AP/PHIL2160 3.0 M: Minds, Brains and Machines
(Cross-listed to: AP/COGS2160 3.0M )
Calendar Description / Prerequisite / Co-Requisite
An introduction to the study of human cognition and the interdisciplinary field of cognitive science. Questions covered include: What is artificial intelligence? Is it possible that we will someday build computers that think? Does language affect thought? Do we think in language or pictures? How is conscious experience related to the brain?
Professor Verena Gottschling
Office Location: S436 Ross Building
Phone Number: (416) 736-2100 Ext. 77553
Office Hours: Wednesdays 1:30 – 2:30
What is thinking and intelligence? What is the mind ad how is it related to the brain? And what does either of them have to do with Artificial Intelligence in machines? This is an inter-disciplinary course that is designed to familiarize you with the central questions, topics, debates, methods, and techniques involved in studying cognition and the mind. The new area of research that studies the mind and mental processes is known as cognitive science, and it combines various disciplines,
including Philosophy, Psychology, Linguistics, Neuroscience, and Artificial Intelligence.
This course is an introduction to Cognitive Science. You will learn about the many productive interactions among these different disciplines we have witnessed in the past several decades: many interesting results, as well as a number of open questions and stimulating controversies.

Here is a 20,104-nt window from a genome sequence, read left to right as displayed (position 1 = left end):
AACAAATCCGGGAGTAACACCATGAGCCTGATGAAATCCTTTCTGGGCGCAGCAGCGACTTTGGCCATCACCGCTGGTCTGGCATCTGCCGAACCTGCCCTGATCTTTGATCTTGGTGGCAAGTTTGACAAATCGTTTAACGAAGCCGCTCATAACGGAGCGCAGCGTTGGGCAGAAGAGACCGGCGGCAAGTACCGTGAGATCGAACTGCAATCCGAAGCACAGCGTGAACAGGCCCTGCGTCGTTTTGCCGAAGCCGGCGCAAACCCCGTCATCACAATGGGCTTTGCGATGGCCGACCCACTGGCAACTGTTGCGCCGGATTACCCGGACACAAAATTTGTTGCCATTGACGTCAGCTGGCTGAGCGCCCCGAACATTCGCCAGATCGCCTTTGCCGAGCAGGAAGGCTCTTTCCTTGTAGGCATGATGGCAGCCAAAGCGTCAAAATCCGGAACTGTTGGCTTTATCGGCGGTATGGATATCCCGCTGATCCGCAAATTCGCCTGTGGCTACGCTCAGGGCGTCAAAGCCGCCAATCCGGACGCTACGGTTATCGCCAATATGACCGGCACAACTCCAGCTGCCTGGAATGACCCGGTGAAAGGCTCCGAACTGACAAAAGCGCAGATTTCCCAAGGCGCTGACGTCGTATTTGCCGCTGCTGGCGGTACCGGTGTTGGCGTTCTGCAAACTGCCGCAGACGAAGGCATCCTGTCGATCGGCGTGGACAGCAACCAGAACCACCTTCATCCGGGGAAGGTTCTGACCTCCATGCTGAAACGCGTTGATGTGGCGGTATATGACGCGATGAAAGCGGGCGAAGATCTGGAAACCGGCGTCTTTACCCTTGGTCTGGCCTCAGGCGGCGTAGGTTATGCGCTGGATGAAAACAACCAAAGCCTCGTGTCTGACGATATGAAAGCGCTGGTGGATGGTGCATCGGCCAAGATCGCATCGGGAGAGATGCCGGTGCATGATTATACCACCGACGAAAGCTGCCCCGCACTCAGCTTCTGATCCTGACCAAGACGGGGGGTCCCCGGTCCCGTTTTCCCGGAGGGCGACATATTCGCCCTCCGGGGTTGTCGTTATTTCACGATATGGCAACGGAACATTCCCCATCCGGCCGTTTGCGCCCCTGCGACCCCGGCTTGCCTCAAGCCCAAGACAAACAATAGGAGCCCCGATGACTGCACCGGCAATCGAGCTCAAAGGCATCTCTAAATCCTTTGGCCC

Jose Luis Bermudez, Cognitive Science: An Introduction to the Science of the Mind (1st Edition), Cambridge University Press.
This edition of the textbook is freely available from the library website (Scott Library) and can be downloaded there. In addition several papers, available online at the library
Final essay 35%
Penalties of missed assignments are left to my discretion.
Lecture and class discussion
The specific objectives of the course are that students will be able to:
- Develop some overview about different views how Cognitive Science research is done in the different disciplines
- Learn about some of the main topics and debates in the field
- Provide knowledge about the recent debates regarding the relationship between theoretical foundations in Cognitive Science disciplines
- Academic Honesty
- Student Rights and Responsibilities
- Religious Observance
- Grading Scheme and Feedback
- 20% Rule
No examinations or tests collectively worth more than 20% of the final grade in a course will be given during the final 14 calendar days of classes in a term. The exceptions to the rule are classes which regularly meet Friday evenings or on Saturday and/or Sunday at any time, and courses offered in the compressed summer terms.
- Academic Accommodation for Students with Disabilities